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Katarzyna Góralczyk works to bring technology and creativity into every phase of learning, but before her students can learn, she knows that they must sometimes overcome emotional hurdles. Even something as simple as disappointing grades can uncover deeper problems.
“All of the students want to have only an A+,” she explains, “and any other grade is a huge disaster for them. So they start to cry or scream. It shows that the biggest problem that we teachers face is our students’ emotions and their pressure at home. They just want to be seen by their parents and feel that they are loved. That is why they try so much: they learn all day long, go to optional classes or have private lessons, and in result they experience burn out in their young age.”
To help students with these issues, Góralczyk talks with her students about behavior and emotions, and sometimes employs art therapy in her classes. Along with other Polish teachers, she started #RokRelacji (year of the relationship).
“I had a webinar about ideas for how to prepare ourselves for Christmas and show empathy for people around us,” says Góralczyk. “I also write a blog about art therapy and how use it at school with students, or at home with our own children. I share my ideas lesson plans about significant topics like depression on my website.”
With her students more ready to learn, Góralczyk uses a variety of technology-based activities to engage them and measure their progress.
“I prefer to use technology during different stages of learning, like at the beginning of the class or a new unit,” she shares. “When I taught about cookery, we watched The Original and Best Yorkshire Pudding Recipe. After that, my students would record their own short films about preparing dishes they can coo. When I finish the unit or a lesson and want to revisit everything, I use quizzes like Quizlet, Kahoot, Qizizz. My students like to know the reason for learning English, which is why I try to show them that English is all around us and we can benefit from understanding this language.”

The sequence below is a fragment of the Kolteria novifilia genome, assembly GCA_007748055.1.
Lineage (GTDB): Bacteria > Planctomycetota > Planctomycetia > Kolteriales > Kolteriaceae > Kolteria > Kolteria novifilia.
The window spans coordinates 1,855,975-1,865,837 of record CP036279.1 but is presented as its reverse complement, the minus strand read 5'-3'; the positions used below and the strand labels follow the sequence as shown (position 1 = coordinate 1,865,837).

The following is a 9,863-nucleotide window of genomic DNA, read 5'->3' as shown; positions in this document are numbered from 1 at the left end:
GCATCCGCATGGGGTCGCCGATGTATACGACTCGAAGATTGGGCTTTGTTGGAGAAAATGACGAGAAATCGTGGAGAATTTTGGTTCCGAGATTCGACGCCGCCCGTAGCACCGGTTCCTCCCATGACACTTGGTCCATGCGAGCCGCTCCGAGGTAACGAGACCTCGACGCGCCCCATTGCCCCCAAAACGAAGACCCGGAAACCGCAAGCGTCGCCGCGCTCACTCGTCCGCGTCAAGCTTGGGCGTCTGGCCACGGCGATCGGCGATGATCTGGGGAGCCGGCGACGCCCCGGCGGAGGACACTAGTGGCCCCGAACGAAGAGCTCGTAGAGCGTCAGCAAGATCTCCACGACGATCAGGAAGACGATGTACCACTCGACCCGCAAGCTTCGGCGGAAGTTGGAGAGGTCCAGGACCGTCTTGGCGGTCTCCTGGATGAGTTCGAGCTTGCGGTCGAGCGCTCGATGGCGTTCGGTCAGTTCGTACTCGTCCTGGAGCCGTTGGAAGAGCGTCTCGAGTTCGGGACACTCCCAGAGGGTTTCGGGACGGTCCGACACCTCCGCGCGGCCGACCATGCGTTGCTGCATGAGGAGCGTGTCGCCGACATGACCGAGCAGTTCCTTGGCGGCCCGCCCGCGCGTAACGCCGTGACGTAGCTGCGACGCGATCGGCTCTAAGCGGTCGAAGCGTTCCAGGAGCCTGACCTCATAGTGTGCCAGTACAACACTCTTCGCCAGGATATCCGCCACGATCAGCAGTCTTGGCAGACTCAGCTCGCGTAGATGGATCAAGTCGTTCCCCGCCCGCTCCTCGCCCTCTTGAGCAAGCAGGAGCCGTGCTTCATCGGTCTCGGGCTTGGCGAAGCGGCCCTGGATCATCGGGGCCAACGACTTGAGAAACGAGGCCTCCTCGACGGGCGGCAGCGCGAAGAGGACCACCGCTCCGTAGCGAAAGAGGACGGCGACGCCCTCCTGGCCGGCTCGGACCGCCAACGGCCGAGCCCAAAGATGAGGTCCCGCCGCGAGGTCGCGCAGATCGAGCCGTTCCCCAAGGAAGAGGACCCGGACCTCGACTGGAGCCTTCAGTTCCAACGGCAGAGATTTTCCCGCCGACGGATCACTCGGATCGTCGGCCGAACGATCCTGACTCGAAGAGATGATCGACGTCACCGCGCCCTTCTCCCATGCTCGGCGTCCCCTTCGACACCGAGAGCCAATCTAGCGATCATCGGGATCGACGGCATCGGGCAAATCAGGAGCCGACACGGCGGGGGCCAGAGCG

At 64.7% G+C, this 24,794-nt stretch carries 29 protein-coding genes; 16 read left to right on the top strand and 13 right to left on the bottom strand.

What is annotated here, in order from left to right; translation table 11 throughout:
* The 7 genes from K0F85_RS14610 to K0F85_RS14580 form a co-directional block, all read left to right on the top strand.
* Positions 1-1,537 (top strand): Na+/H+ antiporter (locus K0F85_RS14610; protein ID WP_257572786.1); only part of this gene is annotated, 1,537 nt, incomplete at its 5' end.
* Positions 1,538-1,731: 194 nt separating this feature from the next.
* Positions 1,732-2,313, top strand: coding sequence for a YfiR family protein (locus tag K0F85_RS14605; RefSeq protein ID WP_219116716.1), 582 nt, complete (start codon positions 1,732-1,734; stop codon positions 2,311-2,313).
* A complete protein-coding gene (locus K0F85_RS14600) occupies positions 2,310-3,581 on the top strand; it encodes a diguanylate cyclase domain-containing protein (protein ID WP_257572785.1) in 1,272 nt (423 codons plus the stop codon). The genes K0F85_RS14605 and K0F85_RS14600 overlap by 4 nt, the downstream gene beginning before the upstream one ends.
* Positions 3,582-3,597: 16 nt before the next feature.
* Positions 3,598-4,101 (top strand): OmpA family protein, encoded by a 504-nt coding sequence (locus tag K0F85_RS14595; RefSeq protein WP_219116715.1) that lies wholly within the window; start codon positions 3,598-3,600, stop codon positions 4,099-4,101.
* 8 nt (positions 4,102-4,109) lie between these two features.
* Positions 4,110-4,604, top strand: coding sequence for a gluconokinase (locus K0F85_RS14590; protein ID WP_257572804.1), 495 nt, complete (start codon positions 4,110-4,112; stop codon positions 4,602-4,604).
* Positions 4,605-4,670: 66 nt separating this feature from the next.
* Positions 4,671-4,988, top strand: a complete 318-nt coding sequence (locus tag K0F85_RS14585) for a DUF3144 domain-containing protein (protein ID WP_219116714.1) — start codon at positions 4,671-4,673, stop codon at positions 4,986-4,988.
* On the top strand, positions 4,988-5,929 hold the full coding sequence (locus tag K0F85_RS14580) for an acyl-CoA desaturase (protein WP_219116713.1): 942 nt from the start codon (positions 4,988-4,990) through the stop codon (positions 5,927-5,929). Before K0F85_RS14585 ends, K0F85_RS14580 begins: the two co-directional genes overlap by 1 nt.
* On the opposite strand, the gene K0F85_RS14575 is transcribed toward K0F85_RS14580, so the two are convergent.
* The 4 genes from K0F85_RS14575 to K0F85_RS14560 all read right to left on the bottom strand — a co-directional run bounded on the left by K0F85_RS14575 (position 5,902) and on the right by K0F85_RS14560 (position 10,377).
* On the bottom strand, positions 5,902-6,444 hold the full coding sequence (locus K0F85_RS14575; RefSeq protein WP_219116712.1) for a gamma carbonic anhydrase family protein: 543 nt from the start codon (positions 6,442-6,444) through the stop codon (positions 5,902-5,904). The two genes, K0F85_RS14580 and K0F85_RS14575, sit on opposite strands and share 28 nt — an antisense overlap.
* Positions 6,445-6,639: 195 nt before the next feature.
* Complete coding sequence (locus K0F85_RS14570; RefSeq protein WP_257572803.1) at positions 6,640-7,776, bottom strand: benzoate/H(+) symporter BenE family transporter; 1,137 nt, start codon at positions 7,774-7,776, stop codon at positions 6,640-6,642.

One of Góralczyk’s early efforts at incorporating video into lessons – creating an animation about grammar – taught her that technology has an important place in learning.
“My students were shocked that their teacher could do things like create the animation, and they wanted to learn more about it,” she shares. “This situation taught me that I am a better teacher when I use modern ways of teaching. Students know that I understand them and their needs. Thanks to it, they are more open and willing to learn. Of course, I know that technology is not everything, but for sure it is a key to students’ desire to learn and succeed, both in learning and in their lives.”
About Katarzyna Góralczyk
- Educational background: English teacher, educator, art therapist
- Favorite Microsoft product, tool, technology: Sway and OneNote
- Favorite book: Fairy Tales of the Brothers Grimm
- Favorite childhood memory: Cutting Barbie’s hair and believing it would grow.
- What is the best advice you have ever received? Never be afraid of dreaming, everything depends on you.
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